What is more surprising is Arnold’s sanguine assessment regarding the long-term prospects for Social Security. He concludes that the stalemate in efforts to reform Social Security is likely to continue until the Trust Fund is exhausted in 2034. Under current law Social Security benefits would have to be cut 21% at that point. However, Arnold maintains that Congress will come to the rescue and prevent this from happening. General funds (debt) would then be used to avoid a crisis and ease the transition to a pay as you go system. At that point, Arnold thinks that citizens will accept the fact that they “are not saving for their own retirement. They are participating in a vast intergenerational transfer scheme” (p. 237).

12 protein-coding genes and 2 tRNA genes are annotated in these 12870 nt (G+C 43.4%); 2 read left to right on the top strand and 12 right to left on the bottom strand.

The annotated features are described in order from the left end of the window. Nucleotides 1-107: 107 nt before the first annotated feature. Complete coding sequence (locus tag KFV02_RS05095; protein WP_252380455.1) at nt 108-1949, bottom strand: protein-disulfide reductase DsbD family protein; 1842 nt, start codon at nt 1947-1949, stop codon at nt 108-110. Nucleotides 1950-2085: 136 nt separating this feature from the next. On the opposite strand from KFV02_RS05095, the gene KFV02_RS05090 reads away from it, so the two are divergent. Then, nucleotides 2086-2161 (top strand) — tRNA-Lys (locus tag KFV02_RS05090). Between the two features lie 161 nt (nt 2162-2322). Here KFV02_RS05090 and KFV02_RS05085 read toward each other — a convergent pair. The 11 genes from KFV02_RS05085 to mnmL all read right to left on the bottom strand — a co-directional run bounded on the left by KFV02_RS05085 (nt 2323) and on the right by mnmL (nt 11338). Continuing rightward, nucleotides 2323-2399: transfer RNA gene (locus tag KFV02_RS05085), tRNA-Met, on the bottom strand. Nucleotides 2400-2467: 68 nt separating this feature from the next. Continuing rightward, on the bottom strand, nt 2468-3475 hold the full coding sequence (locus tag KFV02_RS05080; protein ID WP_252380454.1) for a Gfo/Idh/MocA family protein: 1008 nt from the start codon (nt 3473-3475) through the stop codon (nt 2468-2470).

This sanguine Progressive view that we can continue to bailout Social Security and other federal programs ignores the limits to debt financing. For decades the federal government has been incurring deficits and accumulating debt at an unsustainable rate. We have now entered a new era of stagflation with rising prices and interest rates. The cost of issuing more debt has increased sharply and Asian and other nations that have been major purchasers of U.S. debt in the past have curbed their appetite. Congress has abandoned fiscal responsibility and we can no longer rely on elected officials to restore fiscal sanity and sustainability. The budget process is broken as Congress relies on continuing resolutions to fund all programs including Social Security. The fiscal rules that constrained spending and debt during the Great Moderation of the 1980s and 1990s have been abandoned. The Congressional Budget Office (The Long-Term Budget Outlook, July 27, 2022) projects that the growing debt burden, which is attributable primarily to entitlement programs, will not be sustainable in coming decades. In short, legislators may not have the luxury of twiddling their thumbs while the Social Security system sinks into insolvency, waiting for a bailout when the Trust Fund is exhausted in 2034, as discussed by Barry W. Poulson and John Merrifield (2022, Restoring Sustainable Macroeconomic Policies in the United States, Lexington Books, 5 – 19).